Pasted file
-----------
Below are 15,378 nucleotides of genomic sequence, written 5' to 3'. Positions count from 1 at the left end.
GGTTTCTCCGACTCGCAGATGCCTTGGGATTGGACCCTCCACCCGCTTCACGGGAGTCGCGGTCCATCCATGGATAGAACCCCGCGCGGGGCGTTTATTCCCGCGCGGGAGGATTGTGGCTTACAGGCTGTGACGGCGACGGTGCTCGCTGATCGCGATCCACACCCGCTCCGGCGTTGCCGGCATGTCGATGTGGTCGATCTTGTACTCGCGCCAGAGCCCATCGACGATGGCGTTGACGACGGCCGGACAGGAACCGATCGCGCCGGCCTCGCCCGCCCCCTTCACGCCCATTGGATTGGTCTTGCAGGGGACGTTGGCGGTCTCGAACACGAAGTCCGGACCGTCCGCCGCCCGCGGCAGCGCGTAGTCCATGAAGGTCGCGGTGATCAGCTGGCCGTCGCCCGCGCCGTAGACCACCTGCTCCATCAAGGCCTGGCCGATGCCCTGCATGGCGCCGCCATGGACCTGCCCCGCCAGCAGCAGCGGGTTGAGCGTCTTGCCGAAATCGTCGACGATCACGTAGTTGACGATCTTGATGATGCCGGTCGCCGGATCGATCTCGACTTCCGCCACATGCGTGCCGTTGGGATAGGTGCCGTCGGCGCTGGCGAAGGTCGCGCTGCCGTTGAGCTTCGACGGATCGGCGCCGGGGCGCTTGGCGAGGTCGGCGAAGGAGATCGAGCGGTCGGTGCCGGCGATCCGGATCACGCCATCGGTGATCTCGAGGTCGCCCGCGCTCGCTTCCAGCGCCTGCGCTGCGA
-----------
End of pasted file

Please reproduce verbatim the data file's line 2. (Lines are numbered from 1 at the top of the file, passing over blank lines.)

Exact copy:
GGTTTCTCCGACTCGCAGATGCCTTGGGATTGGACCCTCCACCCGCTTCACGGGAGTCGCGGTCCATCCATGGATAGAACCCCGCGCGGGGCGTTTATTCCCGCGCGGGAGGATTGTGGCTTACAGGCTGTGACGGCGACGGTGCTCGCTGATCGCGATCCACACCCGCTCCGGCGTTGCCGGCATGTCGATGTGGTCGATCTTGTACTCGCGCCAGAGCCCATCGACGATGGCGTTGACGACGGCCGGACAGGAACCGATCGCGCCGGCCTCGCCCGCCCCCTTCACGCCCATTGGATTGGTCTTGCAGGGGACGTTGGCGGTCTCGAACACGAAGTCCGGACCGTCCGCCGCCCGCGGCAGCGCGTAGTCCATGAAGGTCGCGGTGATCAGCTGGCCGTCGCCCGCGCCGTAGACCACCTGCTCCATCAAGGCCTGGCCGATGCCCTGCATGGCGCCGCCATGGACCTGCCCCGCCAGCAGCAGCGGGTTGAGCGTCTTGCCGAAATCGTCGACGATCACGTAGTTGACGATCTTGATGATGCCGGTCGCCGGATCGATCTCGACTTCCGCCACATGCGTGCCGTTGGGATAGGTGCCGTCGGCGCTGGCGAAGGTCGCGCTGCCGTTGAGCTTCGACGGATCGGCGCCGGGGCGCTTGGCGAGGTCGGCGAAGGAGATCGAGCGGTCGGTGCCGGCGATCCGGATCACGCCATCGGTGATCTCGAGGTCGCCCGCGCTCGCTTCCAGCGCCTGCGCTGCGA